But God has provided an answer for the sufferer too: he has provided Jesus Christ, on the cross suffering as we have suffered (in fact, Jesus suffered more than we could ever suffer as he bore the wrath of God for all sin). Now this may not answer why, but it certainly drives to the heart of the sufferer and can provide the comfort of knowing that the God of Christianity is not a far removed deity who asks of us what he would or could not do. No, every pain we experience he has experienced. He knows every hit we take, he understands what it feels like to be stripped naked, lose everything of value, and be violated by everyone he should have been able to trust. Now will this answer every question a person suffering has? Maybe not, but I think that discussion is a whole lot more profitable than a theological treatise on the nature of God of man, original sin, and the fallen world. To a person in pain our answer must bring compassion and soothing, to a person with questions, we must provide answers that are logical and adequate.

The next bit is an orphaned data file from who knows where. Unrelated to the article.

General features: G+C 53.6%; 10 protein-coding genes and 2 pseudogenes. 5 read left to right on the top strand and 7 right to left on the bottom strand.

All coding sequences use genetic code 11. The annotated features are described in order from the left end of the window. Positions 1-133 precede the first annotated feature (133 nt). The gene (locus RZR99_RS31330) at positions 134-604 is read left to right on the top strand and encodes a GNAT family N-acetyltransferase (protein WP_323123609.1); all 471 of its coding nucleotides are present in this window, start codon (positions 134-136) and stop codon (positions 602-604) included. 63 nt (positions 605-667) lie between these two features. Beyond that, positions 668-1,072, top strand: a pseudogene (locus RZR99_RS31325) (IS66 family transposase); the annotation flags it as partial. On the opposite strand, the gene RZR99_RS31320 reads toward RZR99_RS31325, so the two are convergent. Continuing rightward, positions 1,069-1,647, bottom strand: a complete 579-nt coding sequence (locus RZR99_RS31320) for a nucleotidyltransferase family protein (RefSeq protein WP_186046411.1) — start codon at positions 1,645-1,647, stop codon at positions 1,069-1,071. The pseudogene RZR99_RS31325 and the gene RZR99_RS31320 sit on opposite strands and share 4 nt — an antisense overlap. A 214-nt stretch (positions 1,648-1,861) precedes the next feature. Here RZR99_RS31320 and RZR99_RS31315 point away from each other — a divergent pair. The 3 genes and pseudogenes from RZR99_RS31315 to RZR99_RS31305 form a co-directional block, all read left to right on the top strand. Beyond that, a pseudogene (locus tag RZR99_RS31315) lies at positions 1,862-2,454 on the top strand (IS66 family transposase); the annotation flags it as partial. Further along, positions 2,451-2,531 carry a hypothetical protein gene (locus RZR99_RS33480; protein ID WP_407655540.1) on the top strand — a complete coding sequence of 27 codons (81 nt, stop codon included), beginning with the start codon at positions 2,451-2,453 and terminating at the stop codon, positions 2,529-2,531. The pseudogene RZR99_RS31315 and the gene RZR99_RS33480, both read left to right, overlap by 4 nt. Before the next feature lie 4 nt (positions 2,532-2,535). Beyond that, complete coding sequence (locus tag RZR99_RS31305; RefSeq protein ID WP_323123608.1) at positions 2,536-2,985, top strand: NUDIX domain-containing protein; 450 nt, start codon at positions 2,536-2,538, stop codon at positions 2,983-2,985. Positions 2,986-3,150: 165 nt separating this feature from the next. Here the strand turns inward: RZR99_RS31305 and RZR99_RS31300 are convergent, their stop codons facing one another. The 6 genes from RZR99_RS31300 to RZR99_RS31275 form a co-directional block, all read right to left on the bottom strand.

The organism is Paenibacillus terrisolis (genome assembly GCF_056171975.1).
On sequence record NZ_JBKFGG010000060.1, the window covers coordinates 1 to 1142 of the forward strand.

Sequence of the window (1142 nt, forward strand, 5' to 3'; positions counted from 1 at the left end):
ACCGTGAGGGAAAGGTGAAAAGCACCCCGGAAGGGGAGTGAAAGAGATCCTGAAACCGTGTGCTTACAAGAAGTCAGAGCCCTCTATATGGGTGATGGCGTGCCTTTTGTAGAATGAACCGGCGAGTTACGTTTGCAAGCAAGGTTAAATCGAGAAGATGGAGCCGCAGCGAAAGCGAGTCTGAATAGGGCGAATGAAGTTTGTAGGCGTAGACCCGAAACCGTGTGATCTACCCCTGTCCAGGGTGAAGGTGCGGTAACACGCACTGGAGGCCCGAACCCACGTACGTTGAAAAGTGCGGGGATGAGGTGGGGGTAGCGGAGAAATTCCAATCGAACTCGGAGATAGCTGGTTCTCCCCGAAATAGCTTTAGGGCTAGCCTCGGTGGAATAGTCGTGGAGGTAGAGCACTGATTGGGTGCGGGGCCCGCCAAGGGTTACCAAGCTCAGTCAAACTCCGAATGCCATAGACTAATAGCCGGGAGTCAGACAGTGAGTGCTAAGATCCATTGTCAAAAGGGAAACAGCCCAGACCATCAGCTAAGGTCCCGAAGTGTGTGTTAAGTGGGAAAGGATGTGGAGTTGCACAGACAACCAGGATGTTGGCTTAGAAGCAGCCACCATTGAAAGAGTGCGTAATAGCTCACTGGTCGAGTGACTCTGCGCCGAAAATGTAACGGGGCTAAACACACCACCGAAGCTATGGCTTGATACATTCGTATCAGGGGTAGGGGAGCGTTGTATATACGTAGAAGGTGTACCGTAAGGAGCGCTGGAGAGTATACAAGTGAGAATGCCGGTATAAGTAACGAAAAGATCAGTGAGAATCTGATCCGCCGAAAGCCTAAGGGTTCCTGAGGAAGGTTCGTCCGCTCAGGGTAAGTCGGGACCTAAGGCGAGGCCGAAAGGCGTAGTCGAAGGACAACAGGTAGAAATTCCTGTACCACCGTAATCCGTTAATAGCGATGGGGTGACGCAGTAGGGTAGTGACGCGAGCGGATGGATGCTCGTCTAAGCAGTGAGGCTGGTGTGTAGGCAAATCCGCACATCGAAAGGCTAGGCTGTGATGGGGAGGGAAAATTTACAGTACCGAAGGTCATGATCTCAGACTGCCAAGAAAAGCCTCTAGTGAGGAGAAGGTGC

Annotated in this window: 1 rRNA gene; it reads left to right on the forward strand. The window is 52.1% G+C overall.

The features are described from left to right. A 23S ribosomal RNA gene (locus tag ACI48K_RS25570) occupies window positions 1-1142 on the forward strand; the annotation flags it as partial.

So what does this have to do with biblical divorce for abuse? I think people ask this question with a variety of different motives and needs, and we need to be prepared to answer them all. I can think of three different types of individuals, and I believe each should have its own answer: the Pharisee, the Inquirer, and the Sufferer. I am not going to claim exclusive knowledge on how best to answer these, but I’ll give my thoughts and hope to hear more from others.
The Pharisees ask this question not to find an answer, but to tear down. They want to demonstrate superiority of position and intimidate their victim into submission. Many times the way of asking the question will be a tipoff: “How do you justify divorce for abuse Biblically?” In my opinion this is where we must be prepared to set a boundary and walk away. Something like “I think the scripture is clear that divorce is permitted for abuse cases; if you would like to hear the fruit of the research I’ve done in this area I’d be glad to share it with you.” If the response points toward an open heart and mind, then I would treat this person as an Inquirer; if the response is along the lines of “I’m sorry, but the scripture is pretty clear on this,” then I think we say “we are going to have to agree to disagree” and refuse to answer any further. We are not going to change the hearts of Pharisees.